The Board of Trustees followed the advice of the State Chancellor’s office and gave a free hand to the Interim Chancellor and appointed Special Trustee. Sweeping changes in structure were negotiated or imposed. Major cuts in salary were made. Plans were implemented to fully restore the financial reserve and the budget was balanced with extra reserve into the future.

Yet despite these changes, that was insufficient for ACCJC. What’s going on?

As elected CCSF Trustee Rafael Mandelman posted on Facebook:
“Now I’m sure the State Chancellor is a well-meaning man, but the fact is that his people have been in charge at the College for nearly a year, with the elected Board deferring to their direction on all matters. The problem is not the elected Board, or the State Chancellor, or an excess of democracy at the College. The problem is the ACCJC.”


ACCJC is a private not-for-profit organization associated with the Western Association of Schools and Colleges (WASC). It is recognized by the US Department of Education for granting accreditation in California and Hawaii.

* ACCJC is led by two people with history of leadership conflict. ACCJC President since 2001 is Barbara Beno. She was previously head of Vista College until being fired from that position. In 2009 the teachers union in Contra Costa County voted “no confidence” in her leadership.
* ACCJC Commission Chairperson is Sherrill Amador. She wasd previously head of Palomar College where faculty voted overwhelmingly “no confidence” in her leadership.
* ACCJC is highly secretive, recently establishing policy to shred documents and meeting notes.
* ACCJC Commission is self selecting with control over who is nominated for election to the commission.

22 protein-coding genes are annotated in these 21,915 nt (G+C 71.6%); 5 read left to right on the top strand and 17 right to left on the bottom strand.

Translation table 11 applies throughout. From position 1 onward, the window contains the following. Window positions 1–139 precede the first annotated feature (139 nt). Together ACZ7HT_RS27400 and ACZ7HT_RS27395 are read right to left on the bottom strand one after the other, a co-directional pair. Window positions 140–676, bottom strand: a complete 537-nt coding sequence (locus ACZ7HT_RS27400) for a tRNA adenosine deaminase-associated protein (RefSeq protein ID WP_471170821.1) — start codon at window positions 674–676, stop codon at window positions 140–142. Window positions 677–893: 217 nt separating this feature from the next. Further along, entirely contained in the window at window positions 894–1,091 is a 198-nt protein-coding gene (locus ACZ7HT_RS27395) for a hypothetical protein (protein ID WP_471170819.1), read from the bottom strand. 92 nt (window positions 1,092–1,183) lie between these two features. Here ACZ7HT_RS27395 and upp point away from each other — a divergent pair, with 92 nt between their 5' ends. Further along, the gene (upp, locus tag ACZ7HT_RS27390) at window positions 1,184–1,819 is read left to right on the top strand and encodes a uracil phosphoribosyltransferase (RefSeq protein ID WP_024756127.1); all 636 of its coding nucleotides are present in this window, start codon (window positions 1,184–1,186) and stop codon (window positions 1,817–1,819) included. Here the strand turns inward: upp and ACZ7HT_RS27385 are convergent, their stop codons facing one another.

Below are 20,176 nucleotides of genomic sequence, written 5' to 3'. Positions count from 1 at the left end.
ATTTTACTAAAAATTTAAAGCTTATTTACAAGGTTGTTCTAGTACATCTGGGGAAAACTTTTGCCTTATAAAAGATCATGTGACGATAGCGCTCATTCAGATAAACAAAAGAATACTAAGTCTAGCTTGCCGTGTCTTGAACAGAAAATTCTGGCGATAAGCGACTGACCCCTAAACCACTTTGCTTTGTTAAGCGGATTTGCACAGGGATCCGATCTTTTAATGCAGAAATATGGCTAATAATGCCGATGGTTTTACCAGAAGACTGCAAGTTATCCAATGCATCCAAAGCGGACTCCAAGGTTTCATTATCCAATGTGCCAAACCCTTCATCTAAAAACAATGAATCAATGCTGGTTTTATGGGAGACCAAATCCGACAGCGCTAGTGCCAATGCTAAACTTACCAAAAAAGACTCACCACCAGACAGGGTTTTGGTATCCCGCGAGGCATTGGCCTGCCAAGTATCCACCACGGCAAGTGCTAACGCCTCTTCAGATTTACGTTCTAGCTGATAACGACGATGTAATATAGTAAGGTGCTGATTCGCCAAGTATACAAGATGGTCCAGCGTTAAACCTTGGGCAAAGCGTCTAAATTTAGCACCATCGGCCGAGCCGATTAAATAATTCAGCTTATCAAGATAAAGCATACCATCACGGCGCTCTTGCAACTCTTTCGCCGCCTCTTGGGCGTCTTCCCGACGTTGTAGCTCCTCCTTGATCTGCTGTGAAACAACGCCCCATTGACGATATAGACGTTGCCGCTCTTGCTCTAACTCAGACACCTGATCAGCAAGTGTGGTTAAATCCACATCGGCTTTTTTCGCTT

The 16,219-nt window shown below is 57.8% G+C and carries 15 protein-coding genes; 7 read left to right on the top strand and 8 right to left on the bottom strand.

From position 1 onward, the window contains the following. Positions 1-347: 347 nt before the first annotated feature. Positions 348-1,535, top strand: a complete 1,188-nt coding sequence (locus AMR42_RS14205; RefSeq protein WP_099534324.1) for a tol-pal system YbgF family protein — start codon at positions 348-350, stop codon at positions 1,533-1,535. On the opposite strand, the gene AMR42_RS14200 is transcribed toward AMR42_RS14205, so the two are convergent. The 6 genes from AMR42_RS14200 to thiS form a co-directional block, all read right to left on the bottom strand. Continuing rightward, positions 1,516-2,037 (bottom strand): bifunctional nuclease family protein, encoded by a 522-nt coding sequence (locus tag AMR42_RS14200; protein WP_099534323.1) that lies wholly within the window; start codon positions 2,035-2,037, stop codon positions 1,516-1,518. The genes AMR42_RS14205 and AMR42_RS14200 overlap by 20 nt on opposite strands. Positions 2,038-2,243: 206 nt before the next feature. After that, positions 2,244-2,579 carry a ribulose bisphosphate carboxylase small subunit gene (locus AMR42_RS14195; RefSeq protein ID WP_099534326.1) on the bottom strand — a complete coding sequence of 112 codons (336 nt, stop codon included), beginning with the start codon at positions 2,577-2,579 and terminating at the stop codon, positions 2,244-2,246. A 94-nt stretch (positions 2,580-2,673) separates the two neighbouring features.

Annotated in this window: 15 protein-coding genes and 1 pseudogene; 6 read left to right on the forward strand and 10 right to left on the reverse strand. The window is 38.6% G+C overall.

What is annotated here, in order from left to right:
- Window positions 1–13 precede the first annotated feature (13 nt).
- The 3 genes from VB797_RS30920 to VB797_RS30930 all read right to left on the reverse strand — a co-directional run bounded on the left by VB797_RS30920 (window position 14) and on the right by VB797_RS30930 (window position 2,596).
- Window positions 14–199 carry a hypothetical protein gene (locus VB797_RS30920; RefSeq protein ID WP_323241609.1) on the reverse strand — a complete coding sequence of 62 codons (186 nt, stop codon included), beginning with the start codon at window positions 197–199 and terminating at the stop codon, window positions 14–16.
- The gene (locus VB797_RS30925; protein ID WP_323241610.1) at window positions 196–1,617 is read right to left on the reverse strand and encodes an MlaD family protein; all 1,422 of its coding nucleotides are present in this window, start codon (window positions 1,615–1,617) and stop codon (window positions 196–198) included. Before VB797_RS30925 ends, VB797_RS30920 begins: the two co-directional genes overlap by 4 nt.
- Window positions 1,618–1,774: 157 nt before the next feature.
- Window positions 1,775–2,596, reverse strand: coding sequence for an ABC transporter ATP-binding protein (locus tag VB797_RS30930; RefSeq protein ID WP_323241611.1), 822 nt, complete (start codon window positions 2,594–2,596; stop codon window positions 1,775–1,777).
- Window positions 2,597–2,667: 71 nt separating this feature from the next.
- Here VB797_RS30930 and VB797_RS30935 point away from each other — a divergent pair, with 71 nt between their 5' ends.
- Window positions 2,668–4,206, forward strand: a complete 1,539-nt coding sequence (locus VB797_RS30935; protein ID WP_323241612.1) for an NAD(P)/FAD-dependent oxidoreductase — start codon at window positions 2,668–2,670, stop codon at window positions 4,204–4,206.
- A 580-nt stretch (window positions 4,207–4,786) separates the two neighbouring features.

* ACCJC receives large grants from private foundations such as the Lumina Foundation, created in 2000 by the student loan industry.
* ACCJC policy and actions are strongly influenced by these grants.
* ACCJC’s parent WASC has encouraged the charter school movement in the K-12 area, offering accreditation advice and special services for a fee. The service is called “Accreditation Plus”.

ACCJC acts as though it (rather than the California Community College Chancellor) is running California community colleges. They determine when finances are bad, using their own standards rather than those established by the state Community College Chancellor’s office. They dictate that college mission statements need to change, even if the statement is in accord with the California Master Plan for Education.

In 2010 Chancellor Jack Scott presented the suggestions of a task force established to improve the accreditation process in California. Astoundingly, he was prevented from speaking directly to the Accreditation Commission. The written suggestions were rebuffed and discarded in a lengthy written response which brilliantly exemplifies the arrogance and dictatorial approach of ACCJC.

In 2012 ACCJC issued a sanction on nearly half the colleges they reviewed. According to the Spring 2013 “ACCJC News” the most common deficiency leading to sanctions is “Board Roles and Responsibilities”. The next most common is “Planning Using Assessment Results” followed by “Financial Management and Stability”.